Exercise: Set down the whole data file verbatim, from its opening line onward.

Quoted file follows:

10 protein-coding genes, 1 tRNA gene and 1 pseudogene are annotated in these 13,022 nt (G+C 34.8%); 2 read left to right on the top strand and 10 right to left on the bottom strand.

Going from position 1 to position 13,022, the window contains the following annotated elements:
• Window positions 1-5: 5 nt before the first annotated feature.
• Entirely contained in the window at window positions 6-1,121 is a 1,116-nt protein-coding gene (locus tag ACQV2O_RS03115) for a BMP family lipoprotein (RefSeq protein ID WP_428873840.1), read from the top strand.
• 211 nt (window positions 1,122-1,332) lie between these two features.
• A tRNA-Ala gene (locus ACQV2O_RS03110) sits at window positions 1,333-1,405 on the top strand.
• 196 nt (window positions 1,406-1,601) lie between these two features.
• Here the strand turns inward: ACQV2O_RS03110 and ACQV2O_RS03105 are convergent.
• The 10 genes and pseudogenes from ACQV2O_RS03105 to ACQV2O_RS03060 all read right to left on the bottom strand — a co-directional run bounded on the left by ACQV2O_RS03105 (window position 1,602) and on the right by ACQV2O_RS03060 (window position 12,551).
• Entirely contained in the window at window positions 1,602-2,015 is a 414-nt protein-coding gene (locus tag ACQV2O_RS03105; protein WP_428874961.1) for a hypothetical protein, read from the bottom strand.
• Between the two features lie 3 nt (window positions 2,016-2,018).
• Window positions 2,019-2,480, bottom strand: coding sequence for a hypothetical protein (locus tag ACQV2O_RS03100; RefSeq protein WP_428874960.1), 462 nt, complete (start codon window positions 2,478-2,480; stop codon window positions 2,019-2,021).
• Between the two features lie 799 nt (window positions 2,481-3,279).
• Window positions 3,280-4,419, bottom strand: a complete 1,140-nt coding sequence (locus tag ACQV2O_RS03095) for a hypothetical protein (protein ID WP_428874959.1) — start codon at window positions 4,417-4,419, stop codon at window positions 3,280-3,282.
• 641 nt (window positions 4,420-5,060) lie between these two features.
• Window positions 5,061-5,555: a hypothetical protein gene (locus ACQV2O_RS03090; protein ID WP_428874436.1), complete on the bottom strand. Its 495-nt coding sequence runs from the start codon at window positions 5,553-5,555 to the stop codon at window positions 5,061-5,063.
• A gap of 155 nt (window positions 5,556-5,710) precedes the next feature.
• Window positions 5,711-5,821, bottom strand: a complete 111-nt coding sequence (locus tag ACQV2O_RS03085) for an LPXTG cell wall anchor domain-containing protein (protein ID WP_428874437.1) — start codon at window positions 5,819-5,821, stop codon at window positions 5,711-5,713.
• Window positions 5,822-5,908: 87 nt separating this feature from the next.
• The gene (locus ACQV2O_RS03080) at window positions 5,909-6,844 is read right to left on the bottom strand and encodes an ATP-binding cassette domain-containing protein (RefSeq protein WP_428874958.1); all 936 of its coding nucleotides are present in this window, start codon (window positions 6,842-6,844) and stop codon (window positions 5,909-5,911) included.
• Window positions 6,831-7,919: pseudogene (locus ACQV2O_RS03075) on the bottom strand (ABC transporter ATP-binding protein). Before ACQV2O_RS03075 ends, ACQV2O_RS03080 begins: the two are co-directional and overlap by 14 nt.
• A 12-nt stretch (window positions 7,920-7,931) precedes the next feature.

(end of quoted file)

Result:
10 protein-coding genes, 1 tRNA gene and 1 pseudogene are annotated in these 13,022 nt (G+C 34.8%); 2 read left to right on the top strand and 10 right to left on the bottom strand.

Going from position 1 to position 13,022, the window contains the following annotated elements:
• Window positions 1-5: 5 nt before the first annotated feature.
• Entirely contained in the window at window positions 6-1,121 is a 1,116-nt protein-coding gene (locus tag ACQV2O_RS03115) for a BMP family lipoprotein (RefSeq protein ID WP_428873840.1), read from the top strand.
• 211 nt (window positions 1,122-1,332) lie between these two features.
• A tRNA-Ala gene (locus ACQV2O_RS03110) sits at window positions 1,333-1,405 on the top strand.
• 196 nt (window positions 1,406-1,601) lie between these two features.
• Here the strand turns inward: ACQV2O_RS03110 and ACQV2O_RS03105 are convergent.
• The 10 genes and pseudogenes from ACQV2O_RS03105 to ACQV2O_RS03060 all read right to left on the bottom strand — a co-directional run bounded on the left by ACQV2O_RS03105 (window position 1,602) and on the right by ACQV2O_RS03060 (window position 12,551).
• Entirely contained in the window at window positions 1,602-2,015 is a 414-nt protein-coding gene (locus tag ACQV2O_RS03105; protein WP_428874961.1) for a hypothetical protein, read from the bottom strand.
• Between the two features lie 3 nt (window positions 2,016-2,018).
• Window positions 2,019-2,480, bottom strand: coding sequence for a hypothetical protein (locus tag ACQV2O_RS03100; RefSeq protein WP_428874960.1), 462 nt, complete (start codon window positions 2,478-2,480; stop codon window positions 2,019-2,021).
• Between the two features lie 799 nt (window positions 2,481-3,279).
• Window positions 3,280-4,419, bottom strand: a complete 1,140-nt coding sequence (locus tag ACQV2O_RS03095) for a hypothetical protein (protein ID WP_428874959.1) — start codon at window positions 4,417-4,419, stop codon at window positions 3,280-3,282.
• 641 nt (window positions 4,420-5,060) lie between these two features.
• Window positions 5,061-5,555: a hypothetical protein gene (locus ACQV2O_RS03090; protein ID WP_428874436.1), complete on the bottom strand. Its 495-nt coding sequence runs from the start codon at window positions 5,553-5,555 to the stop codon at window positions 5,061-5,063.
• A gap of 155 nt (window positions 5,556-5,710) precedes the next feature.
• Window positions 5,711-5,821, bottom strand: a complete 111-nt coding sequence (locus tag ACQV2O_RS03085) for an LPXTG cell wall anchor domain-containing protein (protein ID WP_428874437.1) — start codon at window positions 5,819-5,821, stop codon at window positions 5,711-5,713.
• Window positions 5,822-5,908: 87 nt separating this feature from the next.
• The gene (locus ACQV2O_RS03080) at window positions 5,909-6,844 is read right to left on the bottom strand and encodes an ATP-binding cassette domain-containing protein (RefSeq protein WP_428874958.1); all 936 of its coding nucleotides are present in this window, start codon (window positions 6,842-6,844) and stop codon (window positions 5,909-5,911) included.
• Window positions 6,831-7,919: pseudogene (locus ACQV2O_RS03075) on the bottom strand (ABC transporter ATP-binding protein). Before ACQV2O_RS03075 ends, ACQV2O_RS03080 begins: the two are co-directional and overlap by 14 nt.
• A 12-nt stretch (window positions 7,920-7,931) precedes the next feature.